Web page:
So what’s the deal with CandidatesChair.com?
This quote from Malcolm Gladwell sums up why I pursue the passion to write, promote and figure out how to grow CandidatesChair.com.
“When you write a book, you need to have more than an interesting story. You need to have a desire to tell the story. You need to be personally invested in some way. If you’re going to live with something for two years, three years, the rest of your life, you need to care about it”
By trade, I am a finance executive – not a recruiter, coach, etc. – I am a guy who learned firsthand the difficulty of looking for work and shared that experience with dozens of other candidates. I know what’s behind the successes and struggles in the eyes of my colleagues, so what I can share is helpful.
Although early-stage firms can be equal measures of excitement and terror, I am loving the entrepreneurial phase of my career. As of September 2010, I am working a CFO advisor/founder for 4 early stage firms while looking at full-time opportunities as well.
I just concluded a CFO role for Maximum Communications that included raising $6 million in capital and launching an FCC-licensed carrier in six months.
The beauty of an early-stage firm is that all of the processes and procedures are swept away, so all that’s left to focus on is how to find clients and teach them why what you offer helps them in some way – oh yeah, then convince them to buy! It’s been a great refresher in what matters most in business and a nice complement to my experience at $1 Billion firms.
What also comes with early-stage firm is that the roles can be similar to projects - so you always have to keep networking!
Prior to Maximum, I launched my own business (Vallon Finance) and served as CFO/interim CFO at start-up firms, all of which came as a result of networking or my ability to network.
My on-going networking with Candidates
Since April 2007, I have chaired the Minneapolis Chapter of FENG (Financial Executive Networking Group). The role involves hosting monthly meetings, creating a bi-weekly listing of senior finance roles and networking within the business community to promote the listing.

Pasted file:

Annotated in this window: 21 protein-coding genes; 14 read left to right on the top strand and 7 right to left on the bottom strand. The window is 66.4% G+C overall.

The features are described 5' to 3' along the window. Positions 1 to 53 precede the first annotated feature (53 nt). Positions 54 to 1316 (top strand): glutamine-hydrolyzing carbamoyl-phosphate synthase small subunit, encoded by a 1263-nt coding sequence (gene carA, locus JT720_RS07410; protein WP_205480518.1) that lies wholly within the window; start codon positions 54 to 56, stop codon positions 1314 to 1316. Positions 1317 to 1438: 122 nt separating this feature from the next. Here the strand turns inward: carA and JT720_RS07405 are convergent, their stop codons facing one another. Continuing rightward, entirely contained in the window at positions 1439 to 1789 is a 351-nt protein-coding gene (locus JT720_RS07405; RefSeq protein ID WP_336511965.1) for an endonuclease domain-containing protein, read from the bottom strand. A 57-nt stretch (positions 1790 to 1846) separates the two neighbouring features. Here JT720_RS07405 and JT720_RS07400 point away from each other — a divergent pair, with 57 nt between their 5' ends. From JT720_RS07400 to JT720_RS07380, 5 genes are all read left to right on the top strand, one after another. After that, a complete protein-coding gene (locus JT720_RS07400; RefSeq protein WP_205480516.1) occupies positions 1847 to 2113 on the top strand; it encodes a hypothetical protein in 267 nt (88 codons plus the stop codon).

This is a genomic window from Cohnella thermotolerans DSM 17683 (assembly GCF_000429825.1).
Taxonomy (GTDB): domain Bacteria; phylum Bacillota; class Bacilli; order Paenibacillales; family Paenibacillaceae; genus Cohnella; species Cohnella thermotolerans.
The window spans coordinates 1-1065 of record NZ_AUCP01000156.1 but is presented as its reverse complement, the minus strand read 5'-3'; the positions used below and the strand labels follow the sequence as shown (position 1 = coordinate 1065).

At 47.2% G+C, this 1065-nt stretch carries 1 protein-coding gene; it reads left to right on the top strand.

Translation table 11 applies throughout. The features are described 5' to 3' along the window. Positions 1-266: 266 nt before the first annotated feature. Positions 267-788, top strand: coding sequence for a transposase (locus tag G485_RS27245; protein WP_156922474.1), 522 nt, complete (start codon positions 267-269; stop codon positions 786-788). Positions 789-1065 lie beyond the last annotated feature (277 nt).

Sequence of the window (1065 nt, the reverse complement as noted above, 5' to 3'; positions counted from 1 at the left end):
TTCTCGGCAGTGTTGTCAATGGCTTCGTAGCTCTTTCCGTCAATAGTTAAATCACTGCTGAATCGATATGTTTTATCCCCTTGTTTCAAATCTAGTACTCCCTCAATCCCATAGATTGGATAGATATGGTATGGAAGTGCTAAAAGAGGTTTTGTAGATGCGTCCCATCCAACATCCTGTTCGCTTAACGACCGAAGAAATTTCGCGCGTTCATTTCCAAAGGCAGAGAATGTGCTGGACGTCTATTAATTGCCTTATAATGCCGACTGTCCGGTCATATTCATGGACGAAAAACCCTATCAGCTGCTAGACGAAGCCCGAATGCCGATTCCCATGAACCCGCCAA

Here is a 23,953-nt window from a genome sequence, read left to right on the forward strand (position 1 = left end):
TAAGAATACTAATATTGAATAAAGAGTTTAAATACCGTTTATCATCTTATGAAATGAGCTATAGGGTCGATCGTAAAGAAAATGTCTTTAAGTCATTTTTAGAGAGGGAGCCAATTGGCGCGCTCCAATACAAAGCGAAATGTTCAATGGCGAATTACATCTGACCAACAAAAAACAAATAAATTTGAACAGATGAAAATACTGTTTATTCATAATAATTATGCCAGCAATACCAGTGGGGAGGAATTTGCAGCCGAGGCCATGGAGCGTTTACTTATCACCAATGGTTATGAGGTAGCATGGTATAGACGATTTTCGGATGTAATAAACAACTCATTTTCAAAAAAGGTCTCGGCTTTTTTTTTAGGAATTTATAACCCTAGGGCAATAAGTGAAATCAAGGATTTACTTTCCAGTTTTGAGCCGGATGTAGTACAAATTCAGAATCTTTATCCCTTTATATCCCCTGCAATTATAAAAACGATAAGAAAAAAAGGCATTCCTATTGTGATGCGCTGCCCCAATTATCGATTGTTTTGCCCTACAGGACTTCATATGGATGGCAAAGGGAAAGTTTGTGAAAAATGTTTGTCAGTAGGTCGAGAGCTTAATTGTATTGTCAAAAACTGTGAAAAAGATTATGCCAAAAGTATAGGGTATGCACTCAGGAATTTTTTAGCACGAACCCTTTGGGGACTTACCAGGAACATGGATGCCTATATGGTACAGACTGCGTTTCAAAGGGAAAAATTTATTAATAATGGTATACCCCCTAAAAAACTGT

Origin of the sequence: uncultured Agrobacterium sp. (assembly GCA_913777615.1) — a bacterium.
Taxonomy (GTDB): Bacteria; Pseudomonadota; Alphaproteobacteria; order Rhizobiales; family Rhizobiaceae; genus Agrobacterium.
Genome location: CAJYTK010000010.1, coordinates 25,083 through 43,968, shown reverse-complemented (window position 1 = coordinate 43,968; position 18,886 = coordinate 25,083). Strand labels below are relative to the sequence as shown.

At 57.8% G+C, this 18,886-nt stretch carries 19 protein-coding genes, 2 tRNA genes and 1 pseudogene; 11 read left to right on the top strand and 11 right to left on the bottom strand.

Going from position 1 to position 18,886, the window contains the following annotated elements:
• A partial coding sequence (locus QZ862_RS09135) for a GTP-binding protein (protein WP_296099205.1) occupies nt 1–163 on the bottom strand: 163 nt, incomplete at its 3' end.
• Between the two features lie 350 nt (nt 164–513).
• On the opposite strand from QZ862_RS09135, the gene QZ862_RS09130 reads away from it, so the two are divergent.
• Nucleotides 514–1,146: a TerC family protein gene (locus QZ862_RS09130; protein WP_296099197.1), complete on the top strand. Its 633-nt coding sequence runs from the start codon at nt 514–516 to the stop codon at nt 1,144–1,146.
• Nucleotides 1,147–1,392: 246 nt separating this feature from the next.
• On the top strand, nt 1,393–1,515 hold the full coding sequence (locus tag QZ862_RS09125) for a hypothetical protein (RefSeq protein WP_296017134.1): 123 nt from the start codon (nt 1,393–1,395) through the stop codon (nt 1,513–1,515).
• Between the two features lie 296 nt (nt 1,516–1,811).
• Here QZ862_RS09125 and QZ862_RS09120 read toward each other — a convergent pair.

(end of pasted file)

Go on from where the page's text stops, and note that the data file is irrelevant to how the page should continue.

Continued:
I am Moderator for the ExecuNet Finance Roundtable which has been a great way to connect with people in my profession.
I also served as chair of FEI (Financial Executives International) Career Services for Minneapolis from April 2007 – April 2009.
- Search #1: 14 months (3 Months of discovery / 11 Months of full-time search)
- # of companies where I networked: 40
- # of 2nd place finishes: 4
- # of job offers : 2 (neither was taken – due to change in deal, unsolicited offer to acquire)
- 420 networking connections (excludes recruiters)
- 400 networking introductions – 250 Business to Business / 150 for Candidates
- # of people where I had a direct hand in their role: 7
Search #2: 2 months – spent working with start-up firms, until I got connected to Maximum Communications.
The big difference between my searches. Being known from my first search, not by just getting names, but trying to build longer term links.
What Makes Someone a Job Search Expert?
Because of this site, I often get asked if I am a recruiter, career coach, or outplacement service – as you’ve read I’m a CFO. Now do I consider myself a ‘job search expert’? Here’s a blog post I wrote for TwitJobs to answer that question:
Lisa Yoon, who writes for CIOZone, and I had an interesting conversation about our respective blogs and what qualifies someone as a ‘job search’ expert. So we agreed post on our qualifications for writing about job search and our view of ‘experts’.
Writing on job search – My qualifications:
I’m not an expert in the field; I’m an expert of being in the field. I lived the ups and downs of two job transitions and have shared the experienced of fellow candidates through the job transition group I have run since April 2007.
I try to write about what I sought most during my search: Advice to overcome roadblocks and how to keep a strong sense of hope.
Who is an expert? – My view:
When I was a job candidate, my experts were former and current candidates. Why?
Because they had fullest view of a job search experience: Emotions of losing a job, living without a paycheck, learning to pitch themselves and building a network. Within that experience, it was the trial-and-error of search techniques and managing their spirits that was hard-earned insight that was pure gold.
I did seek other experts for guidance on a specific slice/viewpoint to round out my knowledge of the job search process: Great networkers, executive coaches, corporate HR, hiring managers, and recruiters.
I’ll admit that often you see these individuals listed as ‘job experts’ due to their link to the search process. But I found once I left their area of expertise, their advice was based on exposure, not experience. I’ve joked with a friend, who is a recruiter, that it’s a bit like asking a happily married divorce lawyer what it’s like to be divorced. Exposure, not experience.
My view of an expert: Someone who is smart enough to bring together all of the views of a job search.
When you read my blog, it’s the view of a candidate. Just so you know what you are getting!